The Museum of Contemporary Art
The Museum of Contemporary Art shows temporary exhibitions of both loaned works and works from its own collections. Starting in autumn 2017 the Museum of Contemporary Art will be starting its transition towards the new National Museum. The Final opening day is 3 September 2017.
The last day the Museum of Contemporary Art will be open to the public is Sunday 3 September 2017. Between then and the opening of the new National Museum in 2020, contemporary art will be displayed in temporary exhibitions at the National Gallery and Mellomstasjonen - the information centre for the new museum.
The entire museum collection must first be documented, reviewed for conservation and packed before being made available to the public. The new museum will include the first-ever permanent display of contemporary art, extending over a total area of 2 300 m2, in addition to temporary exhibitions. Visitors will be able view contemporary art in completely new contexts, juxtaposed with older art, design and architecture.
The National Museum’s collection of contemporary art comprises some 5 000 works by Norwegian and international artists from 1945 to today. The collection contains a wide range of genres and forms of expression: painting, graphic art, drawing, photography, sculpture, objects, installation and video-art.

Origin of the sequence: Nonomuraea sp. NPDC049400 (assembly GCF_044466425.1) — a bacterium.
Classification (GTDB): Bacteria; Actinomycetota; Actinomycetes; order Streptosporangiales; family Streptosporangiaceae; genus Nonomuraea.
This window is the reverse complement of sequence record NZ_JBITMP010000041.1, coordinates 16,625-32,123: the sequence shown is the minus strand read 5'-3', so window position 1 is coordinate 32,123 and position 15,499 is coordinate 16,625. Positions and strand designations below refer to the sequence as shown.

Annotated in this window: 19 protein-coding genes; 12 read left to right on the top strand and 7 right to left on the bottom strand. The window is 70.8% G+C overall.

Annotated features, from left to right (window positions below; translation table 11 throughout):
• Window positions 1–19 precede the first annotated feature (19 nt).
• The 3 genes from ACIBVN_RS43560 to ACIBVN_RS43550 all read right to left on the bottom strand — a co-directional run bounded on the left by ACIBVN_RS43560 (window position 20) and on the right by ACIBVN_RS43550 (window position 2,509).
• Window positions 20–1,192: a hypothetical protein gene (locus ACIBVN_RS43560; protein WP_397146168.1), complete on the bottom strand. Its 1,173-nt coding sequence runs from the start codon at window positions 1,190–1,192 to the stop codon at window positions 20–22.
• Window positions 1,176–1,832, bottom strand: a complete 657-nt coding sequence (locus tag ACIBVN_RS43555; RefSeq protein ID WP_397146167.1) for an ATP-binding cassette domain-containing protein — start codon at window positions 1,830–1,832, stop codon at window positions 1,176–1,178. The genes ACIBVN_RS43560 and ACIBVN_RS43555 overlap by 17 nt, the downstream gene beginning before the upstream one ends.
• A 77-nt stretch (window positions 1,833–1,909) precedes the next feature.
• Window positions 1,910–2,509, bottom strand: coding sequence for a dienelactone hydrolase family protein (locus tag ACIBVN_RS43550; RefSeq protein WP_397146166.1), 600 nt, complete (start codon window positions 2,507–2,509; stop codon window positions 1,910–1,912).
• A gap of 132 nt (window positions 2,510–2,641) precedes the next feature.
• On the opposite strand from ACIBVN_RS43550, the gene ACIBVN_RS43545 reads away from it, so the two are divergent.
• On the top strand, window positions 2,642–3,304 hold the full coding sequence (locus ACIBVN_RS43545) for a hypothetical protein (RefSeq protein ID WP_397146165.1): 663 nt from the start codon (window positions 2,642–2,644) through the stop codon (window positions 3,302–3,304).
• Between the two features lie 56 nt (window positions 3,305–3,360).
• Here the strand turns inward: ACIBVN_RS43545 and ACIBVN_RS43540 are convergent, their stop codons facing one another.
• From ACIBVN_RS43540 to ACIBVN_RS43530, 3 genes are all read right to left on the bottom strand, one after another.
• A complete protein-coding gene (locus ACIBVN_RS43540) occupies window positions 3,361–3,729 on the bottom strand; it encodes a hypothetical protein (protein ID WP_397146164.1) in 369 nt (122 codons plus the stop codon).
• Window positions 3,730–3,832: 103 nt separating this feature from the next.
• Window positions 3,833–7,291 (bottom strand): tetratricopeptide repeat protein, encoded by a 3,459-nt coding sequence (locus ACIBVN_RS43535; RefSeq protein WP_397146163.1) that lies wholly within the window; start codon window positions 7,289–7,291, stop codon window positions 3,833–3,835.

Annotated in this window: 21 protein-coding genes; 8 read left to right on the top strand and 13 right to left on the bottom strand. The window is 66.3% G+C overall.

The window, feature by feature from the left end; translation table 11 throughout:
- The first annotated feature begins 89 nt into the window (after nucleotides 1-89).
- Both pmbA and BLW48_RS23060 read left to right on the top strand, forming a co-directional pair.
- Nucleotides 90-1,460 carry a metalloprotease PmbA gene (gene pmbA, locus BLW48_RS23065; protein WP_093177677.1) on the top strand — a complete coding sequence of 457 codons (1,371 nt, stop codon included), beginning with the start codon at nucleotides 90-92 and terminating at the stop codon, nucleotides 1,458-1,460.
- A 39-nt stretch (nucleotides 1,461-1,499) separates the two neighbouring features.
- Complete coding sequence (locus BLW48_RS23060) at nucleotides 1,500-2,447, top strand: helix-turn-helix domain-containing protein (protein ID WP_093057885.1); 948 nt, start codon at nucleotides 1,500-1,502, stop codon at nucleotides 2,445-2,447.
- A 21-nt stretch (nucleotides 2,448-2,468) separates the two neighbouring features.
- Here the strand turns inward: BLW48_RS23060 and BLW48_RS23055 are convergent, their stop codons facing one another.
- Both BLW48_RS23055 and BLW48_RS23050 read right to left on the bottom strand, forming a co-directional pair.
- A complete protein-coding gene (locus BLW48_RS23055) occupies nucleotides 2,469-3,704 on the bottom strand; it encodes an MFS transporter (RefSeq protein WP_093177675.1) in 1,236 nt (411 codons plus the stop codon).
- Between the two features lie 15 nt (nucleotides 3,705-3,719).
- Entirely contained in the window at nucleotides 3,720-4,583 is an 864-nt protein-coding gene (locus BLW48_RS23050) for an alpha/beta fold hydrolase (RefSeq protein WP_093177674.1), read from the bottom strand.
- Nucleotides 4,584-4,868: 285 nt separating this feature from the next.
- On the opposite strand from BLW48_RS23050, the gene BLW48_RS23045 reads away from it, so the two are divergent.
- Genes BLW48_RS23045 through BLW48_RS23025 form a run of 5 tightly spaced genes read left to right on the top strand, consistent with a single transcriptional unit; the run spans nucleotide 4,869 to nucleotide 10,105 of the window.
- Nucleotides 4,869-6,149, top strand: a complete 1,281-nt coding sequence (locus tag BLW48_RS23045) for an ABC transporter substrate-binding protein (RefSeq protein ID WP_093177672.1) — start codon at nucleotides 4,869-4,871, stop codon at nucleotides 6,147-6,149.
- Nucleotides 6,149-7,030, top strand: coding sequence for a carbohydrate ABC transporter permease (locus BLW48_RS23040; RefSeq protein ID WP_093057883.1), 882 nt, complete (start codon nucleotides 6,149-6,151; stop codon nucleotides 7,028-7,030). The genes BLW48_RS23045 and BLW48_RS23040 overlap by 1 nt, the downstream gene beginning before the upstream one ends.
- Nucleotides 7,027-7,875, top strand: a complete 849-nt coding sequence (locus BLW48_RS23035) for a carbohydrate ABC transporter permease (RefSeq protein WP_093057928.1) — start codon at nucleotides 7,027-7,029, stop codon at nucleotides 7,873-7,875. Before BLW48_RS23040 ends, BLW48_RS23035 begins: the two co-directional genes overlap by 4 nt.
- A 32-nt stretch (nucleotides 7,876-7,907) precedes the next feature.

The museum opened its doors to the public in 1990 in the former headquarters of Norges Bank at Bankplassen in central Oslo. This beautiful Art Nouveau-inspired building in Norwegian granite and marble, designed by architect Magnus Olsen Hjorth (1862–1927), was completed in 1906. The museum has an exhibition area of approximately 2 000 m2 over two floors, with the main gallery located in the large bank hall on the ground floor. In 2003, the museum became an integral part of the National Museum of Art, Architecture and Design.
Among the museum’s permanent exhibitions, two gallery rooms are dedicated to one of the most highly respected artists of our time, French-American Louise Bourgeois (1911–2010). She drew inspiration from almost all of the avant-garde movements of the twentieth century, but maintained a genuine personal style in her unflinching exploration of sweeping psychoanalytical topics such as family relations, sexuality and human emotions such as anxiety, jealousy, loneliness and grief.
The Garbage Man
Ilya Kabkov’s installation, The Garbage Man: The Man Who Never Threw Anything Away (1988–1995), will be incorporated into the new National Museum. However, this will require that it is carefully dismantled and packed by the museum’s curators. The last chance to experience The Garbage Man at the Museum of Contemporary Art was Sunday 23 April.
Address: Bankplassen 4, Oslo
Trams: 12, 13, 19 to Kongens gate
Metro: Stortinget station. All lines stop here
Bus: 60 to Bankplassen, 30, 31 to Kongens gate, 32 to Dronningens gate
The main entrance has steps and signage directing to the side entrance around the corner. The side entrance is step-free with entrance control. For more information, see www.byggforalle.no